The Westerfield trial “was very, very expensive,” said criminal defense attorney Gerald Blank. “Had there been a plea bargain we would have saved money, no doubt about that.”
Although Clark could not comment specifically on the Westerfield case, he could speak in general about how the DA's Office approaches plea negotiations.
In general, every case goes through a plea-bargaining period. “We have people in our office that are assigned to negotiations,” Clark said. In fact, only a small percentage of cases-estimates are between 5 percent and 12 percent-go to trial, the vast majority of the others are resolved through plea bargains.
After a plea bargain is accepted, the defendant admits to the crime in a court hearing. At that hearing the parties also set a future sentencing date, according to Clark. After that change-of-plea hearing, the only other court proceeding is the sentencing.
If indeed the plea bargain was offered and minutes away from being accepted when Danielle van Dam's body was found, the $800,700 it would have cost to imprison Westerfield begs the question: Why not save tax dollars by taking the deal?
Puglia thinks the DA's Office should consider economic questions before electing to try big cases. “I think the prosecution should have taken a look at how much this was going to cost to prosecute compared to what it potentially was going to accomplish.... I think you would be careless as a prosecutor not to take that into some consideration,” he said.
Everyday criminal trials are not as expensive as a trial like Westerfield's so prosecutors needn't consider cost in all cases, he continued, “but sometimes you have to be flexible enough to deviate from that principal.”
Clark says that view is a narrow one. “A judgment is made as to what's the proper course in the case,” he said, and if a specific punishment is appropriate for a crime, then economics shouldn't be a factor. That may be a concern in small counties with limited economic resources, but Clark said it's never been a part of any discussion in his 20 years with the DA's Office. San Diego is too large a county to have to worry about a big criminal trial depleting its general fund, he added.
Plea negotiations are a relatively new addition to the justice system, Clark noted. It wasn't until the number of cases needing trial far exceeded the number of courtrooms available-which happened in earnest during the last decade-that plea bargaining became commonplace. Every defendant is entitled to a trial, he pointed out, and sure the justice system would grind to a halt of all cases had to be tried before a judge or jury.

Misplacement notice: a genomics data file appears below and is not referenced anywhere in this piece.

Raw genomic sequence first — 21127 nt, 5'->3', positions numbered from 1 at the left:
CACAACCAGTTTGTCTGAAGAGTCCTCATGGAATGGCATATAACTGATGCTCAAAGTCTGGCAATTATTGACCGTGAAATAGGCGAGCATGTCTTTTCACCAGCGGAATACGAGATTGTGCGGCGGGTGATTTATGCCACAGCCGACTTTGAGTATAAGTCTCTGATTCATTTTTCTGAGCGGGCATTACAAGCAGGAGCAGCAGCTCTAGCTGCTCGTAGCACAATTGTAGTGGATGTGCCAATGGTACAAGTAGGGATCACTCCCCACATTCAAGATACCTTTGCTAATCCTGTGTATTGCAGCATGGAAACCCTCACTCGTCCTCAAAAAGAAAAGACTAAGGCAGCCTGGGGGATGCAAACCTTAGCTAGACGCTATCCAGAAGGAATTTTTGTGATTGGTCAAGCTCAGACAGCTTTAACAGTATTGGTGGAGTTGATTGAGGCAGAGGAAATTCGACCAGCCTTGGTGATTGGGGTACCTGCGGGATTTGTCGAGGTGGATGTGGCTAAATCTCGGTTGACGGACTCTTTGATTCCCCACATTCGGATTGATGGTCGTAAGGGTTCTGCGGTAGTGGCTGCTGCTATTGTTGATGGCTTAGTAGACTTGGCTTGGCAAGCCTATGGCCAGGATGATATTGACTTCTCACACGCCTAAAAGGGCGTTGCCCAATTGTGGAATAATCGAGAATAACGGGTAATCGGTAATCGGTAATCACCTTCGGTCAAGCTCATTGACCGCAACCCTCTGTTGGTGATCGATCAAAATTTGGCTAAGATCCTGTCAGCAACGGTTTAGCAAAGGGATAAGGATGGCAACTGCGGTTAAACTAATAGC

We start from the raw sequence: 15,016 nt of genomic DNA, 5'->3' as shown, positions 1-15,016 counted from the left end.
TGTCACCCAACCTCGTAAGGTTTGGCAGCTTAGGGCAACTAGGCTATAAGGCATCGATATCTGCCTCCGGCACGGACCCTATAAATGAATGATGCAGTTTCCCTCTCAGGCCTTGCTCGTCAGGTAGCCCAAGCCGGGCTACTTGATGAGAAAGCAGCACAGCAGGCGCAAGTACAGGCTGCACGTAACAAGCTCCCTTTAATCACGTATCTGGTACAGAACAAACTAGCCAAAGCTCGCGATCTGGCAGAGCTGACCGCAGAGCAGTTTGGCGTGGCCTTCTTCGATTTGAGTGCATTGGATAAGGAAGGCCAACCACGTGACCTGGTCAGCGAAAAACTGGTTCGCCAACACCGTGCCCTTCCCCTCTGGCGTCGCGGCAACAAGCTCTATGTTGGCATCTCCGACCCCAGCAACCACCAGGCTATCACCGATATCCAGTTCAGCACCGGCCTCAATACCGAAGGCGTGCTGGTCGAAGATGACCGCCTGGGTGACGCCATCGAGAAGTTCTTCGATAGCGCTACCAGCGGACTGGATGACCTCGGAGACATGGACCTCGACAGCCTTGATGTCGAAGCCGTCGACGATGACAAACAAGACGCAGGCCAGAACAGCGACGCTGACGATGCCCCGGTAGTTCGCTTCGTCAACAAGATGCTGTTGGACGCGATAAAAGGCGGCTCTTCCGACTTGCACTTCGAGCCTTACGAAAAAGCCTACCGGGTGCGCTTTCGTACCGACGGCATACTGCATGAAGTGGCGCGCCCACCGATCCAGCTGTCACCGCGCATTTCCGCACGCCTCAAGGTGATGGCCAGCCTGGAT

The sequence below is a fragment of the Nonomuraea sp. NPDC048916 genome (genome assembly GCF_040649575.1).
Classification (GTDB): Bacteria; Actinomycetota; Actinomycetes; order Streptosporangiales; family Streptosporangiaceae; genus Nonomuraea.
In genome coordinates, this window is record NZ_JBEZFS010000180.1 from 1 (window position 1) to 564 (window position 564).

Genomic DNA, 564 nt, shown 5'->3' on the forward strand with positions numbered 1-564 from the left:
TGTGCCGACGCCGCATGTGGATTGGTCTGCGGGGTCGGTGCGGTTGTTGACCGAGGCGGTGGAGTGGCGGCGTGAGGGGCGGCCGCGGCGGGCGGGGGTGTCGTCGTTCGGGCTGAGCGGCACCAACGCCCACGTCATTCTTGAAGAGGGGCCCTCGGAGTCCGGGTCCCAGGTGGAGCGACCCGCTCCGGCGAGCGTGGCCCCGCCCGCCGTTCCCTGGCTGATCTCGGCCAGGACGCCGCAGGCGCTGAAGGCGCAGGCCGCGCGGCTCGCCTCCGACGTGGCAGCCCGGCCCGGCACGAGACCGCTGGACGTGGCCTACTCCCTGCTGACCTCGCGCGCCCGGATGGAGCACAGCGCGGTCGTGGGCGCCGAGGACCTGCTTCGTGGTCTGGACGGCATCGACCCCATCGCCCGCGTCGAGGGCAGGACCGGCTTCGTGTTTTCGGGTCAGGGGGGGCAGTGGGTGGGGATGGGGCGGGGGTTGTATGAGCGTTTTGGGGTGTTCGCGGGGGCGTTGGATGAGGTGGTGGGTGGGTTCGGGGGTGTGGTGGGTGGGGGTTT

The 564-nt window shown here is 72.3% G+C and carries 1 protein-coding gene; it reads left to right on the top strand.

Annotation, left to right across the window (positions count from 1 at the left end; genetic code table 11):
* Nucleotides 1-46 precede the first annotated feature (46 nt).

However, “we as a community have become wrapped up in the thought that everything should be plea bargained. There are many cases that shouldn't be,” he said, including those in which “you think a conviction or a special punishment is appropriate.” And if that conviction or special punishment is the maximum penalty for a crime, then “there is no incentive to the defendant to plead guilty,” he continued.
In many cases, most often forcible-sex crimes or homicides, “when certain charges and punishments are appropriate, we will not offer a defendant anything less,” Clark said.
While members of the legal community wonder how much thought was given to the economic cost of the Westerfield trial, they also wonder how much consideration was given to its emotional costs. “I'm talking strictly in general terms of a case like Westerfield or another big case that comes along,” Blank said. “I believe that the DA should consider the whole picture, which includes the emotional impact not only on the family, or people more directly affected, but the emotional impact on the entire community of having to go through a Westerfield-type case being tried here. It garnered worldwide attention.”
Puglia agreed: “It's not just the price-there's more to it than that. The family is going through this, the public is going through this over and over again. The family's personal life is being thrown out into the world. [Pfingst] could very easily have taken the plea of life without possibility of parole and had the case go away with very little money and very little trauma to the family.”
Clark says these issues were considered. “Everything is taken into account, particularly the feelings of the victim, or the victim's next of kin if it's a homicide case,” he said. “But having been through a number of these cases, frequently, the victim deserves justice.”
Some think the office refused to continue negotiating because Pfingst was in locked in a nasty bid for re-election, which he lost to Bonnie Dumanis.
“I think it was a political decision more than anything else. What will he gain by the death penalty except years and years of appeals? To be able to get that over real quick with life without the possibility of parole should have been the way to go,” Puglia said.
“I have never found the area of politics to enter into any case that I've been involved in,” Clark responded.